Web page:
Posted 1 year ago on June 21, 2013, 9:03 a.m. EST by LeoYo
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History As It Unfolds
"From the conclusion of this war we shall be going downhill. It will not then be necessary to resort every moment to the people for support. They will be forgotten, therefore, and their rights disregarded. They will forget themselves, but in the sole faculty of making money, and will never think of uniting to effect a due respect for their rights. The shackles, therefore, which shall not be knocked off at the conclusion of this war, will remain on us long, will be made heavier and heavier, till our rights shall revive or expire in a convulsion."
-Thomas Jefferson (Notes on the State of Virginia) http://occupywallst.org/forum/free-democracy-amendment/#comment-525979
"In these sentiments, Sir, I agree to this Constitution with all its faults, if they are such; because I think a general Government necessary for us, and there is no form of Government but what may be a blessing to the people if well administered, and believe farther that this is likely to be well administered for a course of years, and can only end in Despotism, as other forms have done before it, when the people shall become so corrupted as to need despotic Government, being incapable of any other."
Benjamin Franklin in his address to the Constitutional Convention dated September 17, 1787 http://occupywallst.org/forum/free-democracy-amendment/#comment-747908
"This has been the course of England, and her examples have fearful influence on us. In copying her we do not seem to consider that like premises induce like consequences. The bank mania is one of the most threatening of these imitations. It is raising up a moneyed aristocracy in our country which has already set the government at defiance, and although forced at length to yield a little on this first essay of their strength, their principles are unyielded and unyielding. These have taken deep root in the hearts of that class from which our legislators are drawn, and the sop to Cerberus from fable has become history. Their principles lay hold of the good, their pelf of the bad, and thus those whom the Constitution had placed as guards to its portals, are sophisticated or suborned from their duties."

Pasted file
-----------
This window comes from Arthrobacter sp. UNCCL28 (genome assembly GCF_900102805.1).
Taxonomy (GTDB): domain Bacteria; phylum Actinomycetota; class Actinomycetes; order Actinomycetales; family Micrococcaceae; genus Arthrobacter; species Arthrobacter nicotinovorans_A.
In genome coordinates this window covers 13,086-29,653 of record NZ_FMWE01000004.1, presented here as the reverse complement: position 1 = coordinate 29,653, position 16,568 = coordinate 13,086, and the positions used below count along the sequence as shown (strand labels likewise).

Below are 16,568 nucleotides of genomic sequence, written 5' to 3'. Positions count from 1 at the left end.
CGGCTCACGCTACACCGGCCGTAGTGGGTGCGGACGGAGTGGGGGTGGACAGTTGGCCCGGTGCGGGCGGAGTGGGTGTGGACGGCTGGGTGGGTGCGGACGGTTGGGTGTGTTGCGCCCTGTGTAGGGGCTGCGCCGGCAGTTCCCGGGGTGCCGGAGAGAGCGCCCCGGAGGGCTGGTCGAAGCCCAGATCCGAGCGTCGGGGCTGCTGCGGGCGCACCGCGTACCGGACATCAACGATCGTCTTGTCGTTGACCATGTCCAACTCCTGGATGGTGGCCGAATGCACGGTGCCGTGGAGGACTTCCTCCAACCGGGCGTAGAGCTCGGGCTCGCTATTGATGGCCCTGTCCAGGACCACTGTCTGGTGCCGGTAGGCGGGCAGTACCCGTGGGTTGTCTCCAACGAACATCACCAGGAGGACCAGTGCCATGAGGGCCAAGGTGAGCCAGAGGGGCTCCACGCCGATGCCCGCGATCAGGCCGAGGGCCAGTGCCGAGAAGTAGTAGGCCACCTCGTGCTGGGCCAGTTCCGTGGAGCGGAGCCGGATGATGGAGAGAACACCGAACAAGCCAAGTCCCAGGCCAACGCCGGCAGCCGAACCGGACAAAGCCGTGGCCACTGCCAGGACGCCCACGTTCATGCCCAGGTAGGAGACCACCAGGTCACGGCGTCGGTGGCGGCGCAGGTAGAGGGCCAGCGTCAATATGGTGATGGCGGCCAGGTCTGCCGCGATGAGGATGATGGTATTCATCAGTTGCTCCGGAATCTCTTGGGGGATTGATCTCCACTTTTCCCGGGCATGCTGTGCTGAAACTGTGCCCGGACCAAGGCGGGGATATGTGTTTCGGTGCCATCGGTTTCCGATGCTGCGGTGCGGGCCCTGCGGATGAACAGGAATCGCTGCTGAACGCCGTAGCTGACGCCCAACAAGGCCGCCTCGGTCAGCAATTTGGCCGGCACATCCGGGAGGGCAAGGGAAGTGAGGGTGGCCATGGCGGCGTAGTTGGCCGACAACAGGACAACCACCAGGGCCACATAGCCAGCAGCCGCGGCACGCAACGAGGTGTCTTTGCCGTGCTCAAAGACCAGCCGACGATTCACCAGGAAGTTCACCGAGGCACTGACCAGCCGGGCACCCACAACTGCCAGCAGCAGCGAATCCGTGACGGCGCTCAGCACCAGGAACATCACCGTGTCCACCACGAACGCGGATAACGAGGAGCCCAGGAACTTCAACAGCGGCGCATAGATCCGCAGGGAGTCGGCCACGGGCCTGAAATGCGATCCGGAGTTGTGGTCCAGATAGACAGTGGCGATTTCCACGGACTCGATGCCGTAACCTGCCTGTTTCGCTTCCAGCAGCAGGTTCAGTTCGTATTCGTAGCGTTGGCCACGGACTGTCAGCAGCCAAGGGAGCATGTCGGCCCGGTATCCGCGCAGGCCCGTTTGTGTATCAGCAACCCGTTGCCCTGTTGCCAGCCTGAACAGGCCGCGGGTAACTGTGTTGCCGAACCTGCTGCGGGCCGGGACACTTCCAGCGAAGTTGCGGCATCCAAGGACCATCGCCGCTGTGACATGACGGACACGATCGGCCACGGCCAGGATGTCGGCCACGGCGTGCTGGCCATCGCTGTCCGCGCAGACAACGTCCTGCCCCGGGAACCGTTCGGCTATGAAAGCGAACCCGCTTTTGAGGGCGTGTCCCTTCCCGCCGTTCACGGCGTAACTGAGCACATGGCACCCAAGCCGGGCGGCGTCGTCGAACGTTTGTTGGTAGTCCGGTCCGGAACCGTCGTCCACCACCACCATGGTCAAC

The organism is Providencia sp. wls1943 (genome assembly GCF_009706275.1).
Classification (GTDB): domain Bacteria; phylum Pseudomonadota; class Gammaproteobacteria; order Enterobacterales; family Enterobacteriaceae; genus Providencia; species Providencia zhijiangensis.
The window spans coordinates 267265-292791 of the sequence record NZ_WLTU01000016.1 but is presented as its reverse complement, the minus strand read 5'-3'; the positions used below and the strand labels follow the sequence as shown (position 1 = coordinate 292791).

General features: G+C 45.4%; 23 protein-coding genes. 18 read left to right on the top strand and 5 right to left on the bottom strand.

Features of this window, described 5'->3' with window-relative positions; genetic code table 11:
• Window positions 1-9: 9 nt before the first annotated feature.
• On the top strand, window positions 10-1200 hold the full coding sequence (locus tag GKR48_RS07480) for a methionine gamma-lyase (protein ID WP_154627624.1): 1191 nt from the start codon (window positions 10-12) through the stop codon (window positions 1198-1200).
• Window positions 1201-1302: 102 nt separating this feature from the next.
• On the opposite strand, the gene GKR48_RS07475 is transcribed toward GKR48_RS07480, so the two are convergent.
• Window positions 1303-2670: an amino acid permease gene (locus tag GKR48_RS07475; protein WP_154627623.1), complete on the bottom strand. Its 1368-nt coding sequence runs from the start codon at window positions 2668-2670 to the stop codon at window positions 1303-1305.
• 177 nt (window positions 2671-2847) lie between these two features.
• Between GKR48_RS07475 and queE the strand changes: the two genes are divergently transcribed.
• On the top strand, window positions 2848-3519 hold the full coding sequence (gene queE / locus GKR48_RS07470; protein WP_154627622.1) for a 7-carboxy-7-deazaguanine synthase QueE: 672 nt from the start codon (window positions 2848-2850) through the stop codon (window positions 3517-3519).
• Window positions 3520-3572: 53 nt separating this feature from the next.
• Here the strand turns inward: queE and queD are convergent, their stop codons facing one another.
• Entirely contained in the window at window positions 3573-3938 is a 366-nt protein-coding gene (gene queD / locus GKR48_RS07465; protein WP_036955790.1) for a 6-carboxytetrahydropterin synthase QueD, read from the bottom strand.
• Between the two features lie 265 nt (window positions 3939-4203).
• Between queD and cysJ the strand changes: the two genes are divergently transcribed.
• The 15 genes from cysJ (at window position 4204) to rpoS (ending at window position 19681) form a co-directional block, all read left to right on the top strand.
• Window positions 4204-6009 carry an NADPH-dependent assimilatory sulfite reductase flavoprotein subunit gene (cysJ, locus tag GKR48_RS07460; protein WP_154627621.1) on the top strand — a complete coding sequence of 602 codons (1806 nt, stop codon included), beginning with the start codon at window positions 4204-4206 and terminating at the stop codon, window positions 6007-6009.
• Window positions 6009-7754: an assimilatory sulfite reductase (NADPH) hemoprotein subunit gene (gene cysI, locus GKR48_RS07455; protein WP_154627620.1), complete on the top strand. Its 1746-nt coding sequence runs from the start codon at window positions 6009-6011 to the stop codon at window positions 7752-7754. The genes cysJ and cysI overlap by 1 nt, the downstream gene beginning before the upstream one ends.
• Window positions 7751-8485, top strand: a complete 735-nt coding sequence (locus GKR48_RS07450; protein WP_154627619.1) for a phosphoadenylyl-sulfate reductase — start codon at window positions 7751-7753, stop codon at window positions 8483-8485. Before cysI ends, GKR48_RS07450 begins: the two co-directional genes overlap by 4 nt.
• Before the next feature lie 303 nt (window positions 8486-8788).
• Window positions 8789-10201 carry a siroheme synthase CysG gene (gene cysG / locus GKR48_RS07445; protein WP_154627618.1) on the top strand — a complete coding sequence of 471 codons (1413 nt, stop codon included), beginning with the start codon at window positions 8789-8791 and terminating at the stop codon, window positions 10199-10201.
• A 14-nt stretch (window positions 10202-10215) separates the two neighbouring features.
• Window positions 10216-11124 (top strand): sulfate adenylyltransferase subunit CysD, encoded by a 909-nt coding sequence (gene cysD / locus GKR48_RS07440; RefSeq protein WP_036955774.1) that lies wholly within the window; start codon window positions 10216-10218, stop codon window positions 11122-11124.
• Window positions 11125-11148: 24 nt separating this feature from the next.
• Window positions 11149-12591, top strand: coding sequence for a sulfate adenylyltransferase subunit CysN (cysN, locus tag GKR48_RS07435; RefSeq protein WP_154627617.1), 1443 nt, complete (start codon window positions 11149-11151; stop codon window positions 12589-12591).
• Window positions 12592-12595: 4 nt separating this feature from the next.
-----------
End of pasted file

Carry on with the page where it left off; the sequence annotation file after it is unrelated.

Thomas Jefferson in a letter to Josephus B. Stuart dated May 10, 1817 http://occupywallst.org/forum/free-democracy-amendment/#comment-749610
"We may congratulate ourselves that this cruel war is nearing its end. It has cost a vast amount of treasure and blood. . . . It has indeed been a trying hour for the Republic; but I see in the near future a crisis approaching that unnerves me and causes me to tremble for the safety of my country. As a result of the war, corporations have been enthroned and an era of corruption in high places will follow, and the money power of the country will endeavor to prolong its reign by working upon the prejudices of the people until all wealth is aggregated in a few hands and the Republic is destroyed. I feel at this moment more anxiety for the safety of my country than ever before, even in the midst of war. God grant that my suspicions may prove groundless."
Abraham Lincoln in a letter to Col. William F. Elkins dated November 21, 1864 http://occupywallst.org/forum/free-democracy-amendment/#comment-750723
"A great industrial nation is controlled by its system of credit. Our system of credit is concentrated. The growth of the Nation, therefore, and all our activities are in the hands of a few men... We have come to be one of the worst ruled, one of the most completely controlled and dominated, governments in the civilized world—no longer a government by free opinion, no longer a government by conviction and the vote of the majority, but a government by the opinion and the duress of small groups of dominant men."